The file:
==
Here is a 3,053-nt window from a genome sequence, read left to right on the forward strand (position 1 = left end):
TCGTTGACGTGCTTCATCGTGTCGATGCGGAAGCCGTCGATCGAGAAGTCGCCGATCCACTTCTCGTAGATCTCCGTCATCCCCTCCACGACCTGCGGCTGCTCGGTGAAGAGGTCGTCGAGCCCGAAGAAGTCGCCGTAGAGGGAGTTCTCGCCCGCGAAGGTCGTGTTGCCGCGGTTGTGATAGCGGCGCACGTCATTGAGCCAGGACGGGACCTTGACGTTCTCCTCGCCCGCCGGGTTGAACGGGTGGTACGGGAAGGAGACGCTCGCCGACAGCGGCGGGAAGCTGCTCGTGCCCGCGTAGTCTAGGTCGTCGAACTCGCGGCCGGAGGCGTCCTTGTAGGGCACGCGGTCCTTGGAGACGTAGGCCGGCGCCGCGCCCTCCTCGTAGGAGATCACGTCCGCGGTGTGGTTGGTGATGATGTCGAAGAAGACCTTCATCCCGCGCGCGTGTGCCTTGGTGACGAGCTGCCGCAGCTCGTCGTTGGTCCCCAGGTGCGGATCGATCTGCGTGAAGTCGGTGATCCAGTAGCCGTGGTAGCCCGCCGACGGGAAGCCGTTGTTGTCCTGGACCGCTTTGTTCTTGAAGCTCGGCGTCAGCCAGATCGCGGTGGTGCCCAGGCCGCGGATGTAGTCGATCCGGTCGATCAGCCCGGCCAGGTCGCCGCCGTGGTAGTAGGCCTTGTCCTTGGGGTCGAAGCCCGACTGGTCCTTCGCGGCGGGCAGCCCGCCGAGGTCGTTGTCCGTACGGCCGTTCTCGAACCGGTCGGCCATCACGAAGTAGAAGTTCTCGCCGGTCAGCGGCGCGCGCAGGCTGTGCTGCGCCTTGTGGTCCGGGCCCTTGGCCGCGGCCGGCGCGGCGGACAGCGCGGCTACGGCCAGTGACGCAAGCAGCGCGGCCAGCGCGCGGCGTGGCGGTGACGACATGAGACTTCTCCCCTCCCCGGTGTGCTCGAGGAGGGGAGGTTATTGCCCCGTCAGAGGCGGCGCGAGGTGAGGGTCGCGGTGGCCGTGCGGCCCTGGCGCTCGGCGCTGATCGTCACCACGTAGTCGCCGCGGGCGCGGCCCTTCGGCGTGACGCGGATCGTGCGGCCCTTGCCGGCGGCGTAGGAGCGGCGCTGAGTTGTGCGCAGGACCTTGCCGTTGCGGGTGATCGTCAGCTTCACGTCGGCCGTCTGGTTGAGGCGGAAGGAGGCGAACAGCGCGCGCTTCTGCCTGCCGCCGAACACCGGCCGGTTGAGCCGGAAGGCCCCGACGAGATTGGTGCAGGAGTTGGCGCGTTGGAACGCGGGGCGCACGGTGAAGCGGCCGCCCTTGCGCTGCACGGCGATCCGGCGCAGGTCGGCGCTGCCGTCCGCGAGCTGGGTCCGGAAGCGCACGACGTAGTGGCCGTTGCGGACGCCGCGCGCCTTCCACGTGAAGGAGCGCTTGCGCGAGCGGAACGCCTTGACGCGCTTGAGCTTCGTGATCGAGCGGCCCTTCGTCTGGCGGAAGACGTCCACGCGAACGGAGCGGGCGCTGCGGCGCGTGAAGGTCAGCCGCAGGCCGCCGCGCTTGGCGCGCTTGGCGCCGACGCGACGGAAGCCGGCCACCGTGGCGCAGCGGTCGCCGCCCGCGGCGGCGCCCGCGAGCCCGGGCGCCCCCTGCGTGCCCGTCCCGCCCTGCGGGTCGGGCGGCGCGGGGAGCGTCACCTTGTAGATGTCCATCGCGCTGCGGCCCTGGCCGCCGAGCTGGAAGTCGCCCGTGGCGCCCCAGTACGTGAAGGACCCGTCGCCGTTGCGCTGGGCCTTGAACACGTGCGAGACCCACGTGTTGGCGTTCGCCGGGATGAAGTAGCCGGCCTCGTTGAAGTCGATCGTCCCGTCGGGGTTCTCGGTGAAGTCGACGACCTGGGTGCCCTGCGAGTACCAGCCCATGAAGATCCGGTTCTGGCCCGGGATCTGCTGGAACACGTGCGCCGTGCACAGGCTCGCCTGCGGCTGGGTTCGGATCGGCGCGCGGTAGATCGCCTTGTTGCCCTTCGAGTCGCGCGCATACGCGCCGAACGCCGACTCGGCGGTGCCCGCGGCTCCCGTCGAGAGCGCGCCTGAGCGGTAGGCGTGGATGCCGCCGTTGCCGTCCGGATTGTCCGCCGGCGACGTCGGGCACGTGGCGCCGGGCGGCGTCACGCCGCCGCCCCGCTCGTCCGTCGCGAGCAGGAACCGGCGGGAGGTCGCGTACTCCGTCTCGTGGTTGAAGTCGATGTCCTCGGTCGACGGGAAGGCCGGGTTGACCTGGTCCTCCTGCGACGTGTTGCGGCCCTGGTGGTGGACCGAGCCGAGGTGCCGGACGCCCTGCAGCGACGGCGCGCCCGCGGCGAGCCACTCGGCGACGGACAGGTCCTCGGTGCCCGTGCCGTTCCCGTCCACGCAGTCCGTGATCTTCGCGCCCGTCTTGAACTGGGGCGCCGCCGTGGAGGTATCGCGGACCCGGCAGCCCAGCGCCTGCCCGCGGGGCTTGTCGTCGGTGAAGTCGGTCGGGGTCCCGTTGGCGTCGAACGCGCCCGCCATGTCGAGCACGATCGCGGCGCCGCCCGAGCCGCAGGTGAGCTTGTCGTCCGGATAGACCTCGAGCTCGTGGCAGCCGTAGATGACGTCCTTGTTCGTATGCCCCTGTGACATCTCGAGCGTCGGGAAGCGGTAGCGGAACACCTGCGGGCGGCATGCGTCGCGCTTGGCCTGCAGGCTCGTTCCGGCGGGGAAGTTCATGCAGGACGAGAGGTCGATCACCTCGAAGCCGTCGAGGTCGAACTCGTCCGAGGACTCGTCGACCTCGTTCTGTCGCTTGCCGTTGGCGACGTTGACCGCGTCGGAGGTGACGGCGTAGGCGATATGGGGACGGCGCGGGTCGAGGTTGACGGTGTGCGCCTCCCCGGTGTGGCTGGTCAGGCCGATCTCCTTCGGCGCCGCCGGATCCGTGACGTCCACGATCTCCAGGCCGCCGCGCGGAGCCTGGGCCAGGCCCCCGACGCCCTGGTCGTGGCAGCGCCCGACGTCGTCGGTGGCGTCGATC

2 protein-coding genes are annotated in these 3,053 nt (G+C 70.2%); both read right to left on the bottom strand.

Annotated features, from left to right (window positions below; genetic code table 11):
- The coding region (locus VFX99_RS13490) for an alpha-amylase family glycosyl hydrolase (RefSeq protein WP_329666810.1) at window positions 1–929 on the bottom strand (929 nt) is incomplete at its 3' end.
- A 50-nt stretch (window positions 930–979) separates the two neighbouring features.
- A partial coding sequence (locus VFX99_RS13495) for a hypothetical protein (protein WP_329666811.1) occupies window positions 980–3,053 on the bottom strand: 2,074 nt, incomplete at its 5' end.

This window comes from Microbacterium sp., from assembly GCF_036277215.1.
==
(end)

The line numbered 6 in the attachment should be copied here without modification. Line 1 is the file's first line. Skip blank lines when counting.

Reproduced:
- A 50-nt stretch (window positions 930–979) separates the two neighbouring features.